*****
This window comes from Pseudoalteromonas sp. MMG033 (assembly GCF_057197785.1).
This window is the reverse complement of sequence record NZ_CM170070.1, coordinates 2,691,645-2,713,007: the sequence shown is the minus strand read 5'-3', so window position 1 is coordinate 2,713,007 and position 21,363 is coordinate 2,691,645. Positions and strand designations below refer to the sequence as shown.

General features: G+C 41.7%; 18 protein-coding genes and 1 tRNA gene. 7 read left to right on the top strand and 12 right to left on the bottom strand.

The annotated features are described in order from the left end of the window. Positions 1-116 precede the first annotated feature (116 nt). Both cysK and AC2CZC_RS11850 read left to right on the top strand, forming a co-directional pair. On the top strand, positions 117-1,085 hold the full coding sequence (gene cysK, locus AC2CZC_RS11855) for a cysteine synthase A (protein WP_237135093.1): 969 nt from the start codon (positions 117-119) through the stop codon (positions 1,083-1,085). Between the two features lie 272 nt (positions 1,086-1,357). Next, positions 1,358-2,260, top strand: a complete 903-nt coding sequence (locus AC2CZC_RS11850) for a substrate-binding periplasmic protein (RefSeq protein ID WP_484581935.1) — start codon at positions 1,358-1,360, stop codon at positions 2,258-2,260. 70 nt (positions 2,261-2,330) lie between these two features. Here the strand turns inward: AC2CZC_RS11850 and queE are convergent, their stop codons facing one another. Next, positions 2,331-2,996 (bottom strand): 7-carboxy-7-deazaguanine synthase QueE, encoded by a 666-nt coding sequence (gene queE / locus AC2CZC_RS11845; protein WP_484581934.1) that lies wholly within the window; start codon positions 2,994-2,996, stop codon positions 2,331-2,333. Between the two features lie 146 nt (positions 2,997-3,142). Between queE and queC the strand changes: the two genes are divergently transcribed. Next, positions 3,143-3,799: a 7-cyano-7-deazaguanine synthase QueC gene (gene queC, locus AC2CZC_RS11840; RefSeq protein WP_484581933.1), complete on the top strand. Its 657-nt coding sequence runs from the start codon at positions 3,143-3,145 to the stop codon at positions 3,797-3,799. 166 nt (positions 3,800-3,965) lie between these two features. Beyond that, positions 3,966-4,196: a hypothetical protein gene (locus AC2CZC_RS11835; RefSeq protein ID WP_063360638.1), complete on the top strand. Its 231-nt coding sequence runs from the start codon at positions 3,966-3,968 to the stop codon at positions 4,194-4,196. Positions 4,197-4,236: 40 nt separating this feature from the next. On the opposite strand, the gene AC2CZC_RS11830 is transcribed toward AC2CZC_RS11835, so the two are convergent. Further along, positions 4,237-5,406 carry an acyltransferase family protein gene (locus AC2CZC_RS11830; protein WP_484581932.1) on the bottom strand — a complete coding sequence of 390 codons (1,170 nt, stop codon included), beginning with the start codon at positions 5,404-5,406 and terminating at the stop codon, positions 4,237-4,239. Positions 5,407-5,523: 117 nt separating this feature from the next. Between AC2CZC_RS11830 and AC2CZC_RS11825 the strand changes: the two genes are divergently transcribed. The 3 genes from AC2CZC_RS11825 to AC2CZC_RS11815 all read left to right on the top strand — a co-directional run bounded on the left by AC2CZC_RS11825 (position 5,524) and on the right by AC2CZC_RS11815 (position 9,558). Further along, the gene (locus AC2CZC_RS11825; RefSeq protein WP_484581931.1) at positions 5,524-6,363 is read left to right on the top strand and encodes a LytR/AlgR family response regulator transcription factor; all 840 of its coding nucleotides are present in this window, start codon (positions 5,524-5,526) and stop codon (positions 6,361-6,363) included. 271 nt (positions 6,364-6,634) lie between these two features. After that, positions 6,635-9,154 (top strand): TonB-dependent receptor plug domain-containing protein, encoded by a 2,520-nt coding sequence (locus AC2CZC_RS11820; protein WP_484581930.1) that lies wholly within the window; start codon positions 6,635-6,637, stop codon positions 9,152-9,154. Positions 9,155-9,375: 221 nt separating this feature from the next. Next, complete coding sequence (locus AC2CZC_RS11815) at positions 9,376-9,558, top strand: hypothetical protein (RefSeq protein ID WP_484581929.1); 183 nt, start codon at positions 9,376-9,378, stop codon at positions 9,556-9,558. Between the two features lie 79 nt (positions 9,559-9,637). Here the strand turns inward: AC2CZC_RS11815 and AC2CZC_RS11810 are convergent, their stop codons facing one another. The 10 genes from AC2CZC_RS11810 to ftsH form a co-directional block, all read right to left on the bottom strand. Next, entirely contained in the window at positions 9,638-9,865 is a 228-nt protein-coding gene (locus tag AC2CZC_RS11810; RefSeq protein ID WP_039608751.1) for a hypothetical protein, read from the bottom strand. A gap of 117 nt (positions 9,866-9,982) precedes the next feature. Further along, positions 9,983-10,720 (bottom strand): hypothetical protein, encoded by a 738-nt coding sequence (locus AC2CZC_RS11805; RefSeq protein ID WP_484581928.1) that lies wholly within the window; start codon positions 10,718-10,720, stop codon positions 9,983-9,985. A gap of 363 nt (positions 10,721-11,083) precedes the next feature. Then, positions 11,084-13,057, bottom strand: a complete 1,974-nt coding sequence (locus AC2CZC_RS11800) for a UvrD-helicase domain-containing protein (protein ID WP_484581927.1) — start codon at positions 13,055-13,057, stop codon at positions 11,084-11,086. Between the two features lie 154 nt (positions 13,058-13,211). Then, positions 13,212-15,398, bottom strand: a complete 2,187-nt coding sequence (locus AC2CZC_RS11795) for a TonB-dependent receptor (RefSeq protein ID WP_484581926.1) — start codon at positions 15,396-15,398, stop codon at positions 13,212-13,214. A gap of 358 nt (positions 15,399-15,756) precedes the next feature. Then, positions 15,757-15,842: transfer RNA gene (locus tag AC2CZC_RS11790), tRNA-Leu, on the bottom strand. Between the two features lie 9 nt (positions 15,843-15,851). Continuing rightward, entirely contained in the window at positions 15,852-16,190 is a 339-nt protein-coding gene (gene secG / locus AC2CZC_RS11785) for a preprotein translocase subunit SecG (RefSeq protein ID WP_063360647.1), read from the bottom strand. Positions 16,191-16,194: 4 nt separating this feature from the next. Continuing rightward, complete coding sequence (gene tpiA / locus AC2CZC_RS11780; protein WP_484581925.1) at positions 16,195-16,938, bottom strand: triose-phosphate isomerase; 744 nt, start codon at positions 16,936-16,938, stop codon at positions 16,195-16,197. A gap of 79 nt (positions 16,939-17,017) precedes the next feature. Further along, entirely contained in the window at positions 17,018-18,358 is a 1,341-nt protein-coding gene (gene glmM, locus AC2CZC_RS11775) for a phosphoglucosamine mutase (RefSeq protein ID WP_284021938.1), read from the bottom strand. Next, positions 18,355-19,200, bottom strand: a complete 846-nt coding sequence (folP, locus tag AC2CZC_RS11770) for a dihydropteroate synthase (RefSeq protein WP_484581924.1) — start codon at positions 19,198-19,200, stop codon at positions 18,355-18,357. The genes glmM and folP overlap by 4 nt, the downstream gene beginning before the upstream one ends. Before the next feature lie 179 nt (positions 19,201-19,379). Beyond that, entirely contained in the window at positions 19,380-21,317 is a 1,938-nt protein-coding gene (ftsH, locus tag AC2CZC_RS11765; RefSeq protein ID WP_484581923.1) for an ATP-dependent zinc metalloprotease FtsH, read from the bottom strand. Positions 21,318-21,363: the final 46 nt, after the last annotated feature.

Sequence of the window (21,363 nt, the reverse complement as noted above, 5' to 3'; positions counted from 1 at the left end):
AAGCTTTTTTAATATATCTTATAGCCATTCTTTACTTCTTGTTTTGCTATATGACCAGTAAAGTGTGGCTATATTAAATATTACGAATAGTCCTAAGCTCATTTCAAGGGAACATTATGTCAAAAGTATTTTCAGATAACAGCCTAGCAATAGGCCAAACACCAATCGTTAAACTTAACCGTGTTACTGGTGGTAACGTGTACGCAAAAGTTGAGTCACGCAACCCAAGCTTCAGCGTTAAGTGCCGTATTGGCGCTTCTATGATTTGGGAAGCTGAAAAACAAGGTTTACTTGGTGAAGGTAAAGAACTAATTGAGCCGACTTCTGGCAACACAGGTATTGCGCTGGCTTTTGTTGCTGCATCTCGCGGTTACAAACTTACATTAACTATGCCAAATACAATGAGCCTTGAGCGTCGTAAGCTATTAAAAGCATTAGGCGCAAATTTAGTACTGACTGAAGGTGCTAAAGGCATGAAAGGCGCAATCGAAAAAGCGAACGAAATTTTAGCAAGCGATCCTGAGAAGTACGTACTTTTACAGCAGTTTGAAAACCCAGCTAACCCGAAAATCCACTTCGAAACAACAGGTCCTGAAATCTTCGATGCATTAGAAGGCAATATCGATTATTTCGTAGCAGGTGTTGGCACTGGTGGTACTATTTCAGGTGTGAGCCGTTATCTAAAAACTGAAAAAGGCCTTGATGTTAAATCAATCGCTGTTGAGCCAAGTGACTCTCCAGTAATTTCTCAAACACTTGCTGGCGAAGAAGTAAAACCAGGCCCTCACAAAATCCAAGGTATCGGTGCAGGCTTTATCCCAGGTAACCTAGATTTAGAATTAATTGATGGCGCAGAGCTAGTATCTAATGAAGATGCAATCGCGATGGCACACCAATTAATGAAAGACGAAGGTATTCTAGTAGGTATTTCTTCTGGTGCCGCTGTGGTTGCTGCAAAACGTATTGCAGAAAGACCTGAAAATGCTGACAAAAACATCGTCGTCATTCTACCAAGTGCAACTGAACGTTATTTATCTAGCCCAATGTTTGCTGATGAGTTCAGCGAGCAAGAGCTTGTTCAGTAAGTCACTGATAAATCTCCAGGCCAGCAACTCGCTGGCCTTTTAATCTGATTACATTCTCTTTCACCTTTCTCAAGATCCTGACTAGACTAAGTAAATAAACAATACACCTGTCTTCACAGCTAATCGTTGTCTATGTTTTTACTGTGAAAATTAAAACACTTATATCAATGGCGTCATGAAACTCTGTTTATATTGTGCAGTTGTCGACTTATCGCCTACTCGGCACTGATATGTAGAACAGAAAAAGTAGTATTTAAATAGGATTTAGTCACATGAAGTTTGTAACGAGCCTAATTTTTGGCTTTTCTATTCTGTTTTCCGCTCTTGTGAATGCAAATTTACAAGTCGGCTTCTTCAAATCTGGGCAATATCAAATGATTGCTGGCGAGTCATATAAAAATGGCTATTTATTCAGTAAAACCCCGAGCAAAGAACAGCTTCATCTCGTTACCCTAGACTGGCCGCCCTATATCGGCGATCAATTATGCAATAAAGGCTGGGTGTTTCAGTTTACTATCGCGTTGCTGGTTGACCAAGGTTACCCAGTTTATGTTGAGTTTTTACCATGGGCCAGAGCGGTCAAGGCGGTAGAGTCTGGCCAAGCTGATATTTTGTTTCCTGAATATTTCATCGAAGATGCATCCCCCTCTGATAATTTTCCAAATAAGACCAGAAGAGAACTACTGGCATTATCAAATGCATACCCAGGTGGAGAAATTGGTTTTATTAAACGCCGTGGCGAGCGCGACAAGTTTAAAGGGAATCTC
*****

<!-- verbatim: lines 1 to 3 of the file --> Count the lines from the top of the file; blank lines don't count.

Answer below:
This window comes from Pseudoalteromonas sp. MMG033 (assembly GCF_057197785.1).
This window is the reverse complement of sequence record NZ_CM170070.1, coordinates 2,691,645-2,713,007: the sequence shown is the minus strand read 5'-3', so window position 1 is coordinate 2,713,007 and position 21,363 is coordinate 2,691,645. Positions and strand designations below refer to the sequence as shown.

General features: G+C 41.7%; 18 protein-coding genes and 1 tRNA gene. 7 read left to right on the top strand and 12 right to left on the bottom strand.